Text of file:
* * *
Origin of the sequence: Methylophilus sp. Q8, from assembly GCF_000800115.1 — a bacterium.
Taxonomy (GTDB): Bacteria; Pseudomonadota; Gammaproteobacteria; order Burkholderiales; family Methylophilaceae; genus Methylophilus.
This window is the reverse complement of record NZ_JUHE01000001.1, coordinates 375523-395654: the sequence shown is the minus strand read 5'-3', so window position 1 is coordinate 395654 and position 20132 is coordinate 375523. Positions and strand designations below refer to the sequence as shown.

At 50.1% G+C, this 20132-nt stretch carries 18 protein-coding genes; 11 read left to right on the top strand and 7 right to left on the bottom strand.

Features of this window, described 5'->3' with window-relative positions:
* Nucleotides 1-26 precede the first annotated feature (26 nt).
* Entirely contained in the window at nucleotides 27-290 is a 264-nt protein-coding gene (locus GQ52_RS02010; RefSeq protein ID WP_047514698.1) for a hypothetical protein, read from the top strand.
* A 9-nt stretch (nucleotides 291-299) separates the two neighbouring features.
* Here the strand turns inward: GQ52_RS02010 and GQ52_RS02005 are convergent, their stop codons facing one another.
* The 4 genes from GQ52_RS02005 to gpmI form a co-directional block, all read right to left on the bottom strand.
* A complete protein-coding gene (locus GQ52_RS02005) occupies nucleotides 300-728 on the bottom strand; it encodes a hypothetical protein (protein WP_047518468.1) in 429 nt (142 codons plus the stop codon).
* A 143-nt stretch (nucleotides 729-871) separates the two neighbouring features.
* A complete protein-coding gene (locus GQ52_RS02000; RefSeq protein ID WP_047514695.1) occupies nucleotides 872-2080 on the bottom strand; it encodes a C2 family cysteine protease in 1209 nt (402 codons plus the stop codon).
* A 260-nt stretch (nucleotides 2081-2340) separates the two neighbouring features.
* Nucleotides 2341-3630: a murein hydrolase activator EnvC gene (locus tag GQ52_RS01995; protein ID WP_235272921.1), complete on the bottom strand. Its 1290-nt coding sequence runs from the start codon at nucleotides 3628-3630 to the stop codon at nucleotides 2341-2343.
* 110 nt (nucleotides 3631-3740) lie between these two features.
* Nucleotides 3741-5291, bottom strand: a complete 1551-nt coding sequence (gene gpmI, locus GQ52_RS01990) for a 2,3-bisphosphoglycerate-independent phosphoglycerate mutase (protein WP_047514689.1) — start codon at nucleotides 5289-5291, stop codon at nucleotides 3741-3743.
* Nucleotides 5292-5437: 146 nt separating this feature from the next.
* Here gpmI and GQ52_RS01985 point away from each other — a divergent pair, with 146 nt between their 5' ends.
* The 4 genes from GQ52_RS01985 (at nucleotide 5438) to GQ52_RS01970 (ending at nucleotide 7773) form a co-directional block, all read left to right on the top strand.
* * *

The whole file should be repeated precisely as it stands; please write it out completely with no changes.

Origin of the sequence: Methylophilus sp. Q8, from assembly GCF_000800115.1 — a bacterium.
Taxonomy (GTDB): Bacteria; Pseudomonadota; Gammaproteobacteria; order Burkholderiales; family Methylophilaceae; genus Methylophilus.
This window is the reverse complement of record NZ_JUHE01000001.1, coordinates 375523-395654: the sequence shown is the minus strand read 5'-3', so window position 1 is coordinate 395654 and position 20132 is coordinate 375523. Positions and strand designations below refer to the sequence as shown.

At 50.1% G+C, this 20132-nt stretch carries 18 protein-coding genes; 11 read left to right on the top strand and 7 right to left on the bottom strand.

Features of this window, described 5'->3' with window-relative positions:
* Nucleotides 1-26 precede the first annotated feature (26 nt).
* Entirely contained in the window at nucleotides 27-290 is a 264-nt protein-coding gene (locus GQ52_RS02010; RefSeq protein ID WP_047514698.1) for a hypothetical protein, read from the top strand.
* A 9-nt stretch (nucleotides 291-299) separates the two neighbouring features.
* Here the strand turns inward: GQ52_RS02010 and GQ52_RS02005 are convergent, their stop codons facing one another.
* The 4 genes from GQ52_RS02005 to gpmI form a co-directional block, all read right to left on the bottom strand.
* A complete protein-coding gene (locus GQ52_RS02005) occupies nucleotides 300-728 on the bottom strand; it encodes a hypothetical protein (protein WP_047518468.1) in 429 nt (142 codons plus the stop codon).
* A 143-nt stretch (nucleotides 729-871) separates the two neighbouring features.
* A complete protein-coding gene (locus GQ52_RS02000; RefSeq protein ID WP_047514695.1) occupies nucleotides 872-2080 on the bottom strand; it encodes a C2 family cysteine protease in 1209 nt (402 codons plus the stop codon).
* A 260-nt stretch (nucleotides 2081-2340) separates the two neighbouring features.
* Nucleotides 2341-3630: a murein hydrolase activator EnvC gene (locus tag GQ52_RS01995; protein ID WP_235272921.1), complete on the bottom strand. Its 1290-nt coding sequence runs from the start codon at nucleotides 3628-3630 to the stop codon at nucleotides 2341-2343.
* 110 nt (nucleotides 3631-3740) lie between these two features.
* Nucleotides 3741-5291, bottom strand: a complete 1551-nt coding sequence (gene gpmI, locus GQ52_RS01990) for a 2,3-bisphosphoglycerate-independent phosphoglycerate mutase (protein WP_047514689.1) — start codon at nucleotides 5289-5291, stop codon at nucleotides 3741-3743.
* Nucleotides 5292-5437: 146 nt separating this feature from the next.
* Here gpmI and GQ52_RS01985 point away from each other — a divergent pair, with 146 nt between their 5' ends.
* The 4 genes from GQ52_RS01985 (at nucleotide 5438) to GQ52_RS01970 (ending at nucleotide 7773) form a co-directional block, all read left to right on the top strand.